This is where I will chime in and say you have a narrow view of what science is; my guess is you are doing science (maybe not math) to some degree but it is so routine it's not what your temperament would call science and so you're painting a more murky picture than is necessary.

    The amount of math and science I do at my non-Phd engineering job is great than 0, same with a few college friends of mine; but I feel I have a more general picture of what 'science' entails.
  9. Oct 13, 2015 #8


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    So I'm an EE and I use math, but not nearly as much as in college.
    Math is simply a tool. While many times I need to develop a mathematical model, a lot of times that process is done rather quickly. A large part of my job is determining how to apply that mathematical analysis, or working with the physics of the system. Many engineers use math (mostly in design). But it is not like college where you are solving a problem to solve a problem. You use math to get where you need to go.
  10. Oct 14, 2015 #9
    Computers do math. People solve (real) problems.

    Solving math problems doesn't count as solving real problems.

    There are a few exceptions to this (academia the obvious one), but they're pretty rare overall.
  11. Oct 14, 2015 #10
    Are you in the US? In some countries a degree in actuarial science is the only way to become an actuary.

    In the US I strongly advise people to go statistics instead of actuarial science, and agree that an AS degree is too restrictive.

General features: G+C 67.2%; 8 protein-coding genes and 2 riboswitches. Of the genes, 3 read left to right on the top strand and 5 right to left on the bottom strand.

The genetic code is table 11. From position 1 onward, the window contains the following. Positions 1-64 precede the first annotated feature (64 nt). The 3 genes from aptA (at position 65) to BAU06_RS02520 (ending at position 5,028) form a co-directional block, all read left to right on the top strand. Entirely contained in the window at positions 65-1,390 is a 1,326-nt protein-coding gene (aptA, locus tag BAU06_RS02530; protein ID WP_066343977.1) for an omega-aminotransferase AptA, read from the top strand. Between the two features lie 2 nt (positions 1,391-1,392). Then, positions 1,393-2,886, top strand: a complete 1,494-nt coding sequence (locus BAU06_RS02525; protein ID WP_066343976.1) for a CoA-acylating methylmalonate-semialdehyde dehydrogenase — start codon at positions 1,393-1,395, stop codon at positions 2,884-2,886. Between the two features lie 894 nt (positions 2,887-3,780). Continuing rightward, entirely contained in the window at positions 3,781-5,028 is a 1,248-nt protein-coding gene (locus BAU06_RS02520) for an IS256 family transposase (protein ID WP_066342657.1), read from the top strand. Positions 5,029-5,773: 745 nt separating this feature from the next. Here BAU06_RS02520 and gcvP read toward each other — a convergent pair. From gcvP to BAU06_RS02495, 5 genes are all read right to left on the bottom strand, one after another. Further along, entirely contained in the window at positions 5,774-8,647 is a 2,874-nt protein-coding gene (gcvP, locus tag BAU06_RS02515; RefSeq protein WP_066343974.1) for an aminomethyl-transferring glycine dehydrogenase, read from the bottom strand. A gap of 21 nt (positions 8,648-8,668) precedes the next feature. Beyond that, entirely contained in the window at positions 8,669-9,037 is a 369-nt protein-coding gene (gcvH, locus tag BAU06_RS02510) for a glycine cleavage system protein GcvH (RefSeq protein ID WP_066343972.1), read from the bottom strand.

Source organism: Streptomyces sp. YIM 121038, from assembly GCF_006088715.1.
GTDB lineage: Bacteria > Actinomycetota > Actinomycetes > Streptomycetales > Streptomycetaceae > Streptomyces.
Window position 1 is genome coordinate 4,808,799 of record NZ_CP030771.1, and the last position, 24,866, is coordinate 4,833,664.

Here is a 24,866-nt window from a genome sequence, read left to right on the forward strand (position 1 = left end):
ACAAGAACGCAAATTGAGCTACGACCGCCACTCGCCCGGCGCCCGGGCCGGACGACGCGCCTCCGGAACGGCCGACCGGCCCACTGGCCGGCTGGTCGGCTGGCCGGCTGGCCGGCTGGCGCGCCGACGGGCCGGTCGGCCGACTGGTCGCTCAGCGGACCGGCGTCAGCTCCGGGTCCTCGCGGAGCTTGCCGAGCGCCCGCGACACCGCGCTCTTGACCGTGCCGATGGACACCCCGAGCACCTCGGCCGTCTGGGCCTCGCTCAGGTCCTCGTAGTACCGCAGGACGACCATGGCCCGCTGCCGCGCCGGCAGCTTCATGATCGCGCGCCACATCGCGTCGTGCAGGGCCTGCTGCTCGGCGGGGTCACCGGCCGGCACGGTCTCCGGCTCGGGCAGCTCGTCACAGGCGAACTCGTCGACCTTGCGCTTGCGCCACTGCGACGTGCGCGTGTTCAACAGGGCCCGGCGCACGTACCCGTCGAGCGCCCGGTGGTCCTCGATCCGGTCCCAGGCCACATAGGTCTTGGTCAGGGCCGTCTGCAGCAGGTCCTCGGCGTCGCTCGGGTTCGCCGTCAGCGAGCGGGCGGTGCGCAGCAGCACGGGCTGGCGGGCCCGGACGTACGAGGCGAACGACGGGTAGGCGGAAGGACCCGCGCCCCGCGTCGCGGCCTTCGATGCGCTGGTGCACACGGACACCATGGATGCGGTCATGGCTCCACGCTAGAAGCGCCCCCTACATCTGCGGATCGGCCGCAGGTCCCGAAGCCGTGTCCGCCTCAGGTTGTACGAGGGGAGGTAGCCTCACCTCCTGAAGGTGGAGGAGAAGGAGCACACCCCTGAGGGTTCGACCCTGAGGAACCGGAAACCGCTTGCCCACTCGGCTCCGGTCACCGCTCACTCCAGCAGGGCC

12. Oct 21, 2015 #11
    I think in reality business kills engineer.
  13. Oct 22, 2015 #12


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    To the OP:

    You said that you are currently in an exchange program in Canada. If you don't mind my asking, do you plan on attending university in Canada as well?

    In terms of types of jobs available for those who enjoy math, there are really a variety of jobs where mathematical ability is important, including actuarial work, statistics, computer science/software development, accounting/finance, various branches of engineering, meteorology, etc. How much you would actually use any given branch of math will depend on the specific job -- actuarial work and statistics tend to be more heavily mathematical in comparison to other jobs, in addition to certain computer science fields (e.g. numerical analysis/simulation).

    The key isn't so much that you would spend time solving equations in your job, but using the analytical and problem-solving skills that you develop in a math program to a given situation. I'm a statistician working in the pharmaceutical & health care sector, and my job frequently involves the type of problem-solving skills that my math program taught me.

    Hope this helps. Best of luck to you!
  14. Oct 23, 2015 #13
    I did a math degree at an English university then had a career in trading in Wall Street. Lots of math there, mostly probability and statistics. In addition with the advent of conputerized trading, there's a need fur programmers.

    i did not decide about my career choice until the third year of university. The key is to study something you enjoy ( why not math) and get into s good school that find recruit at.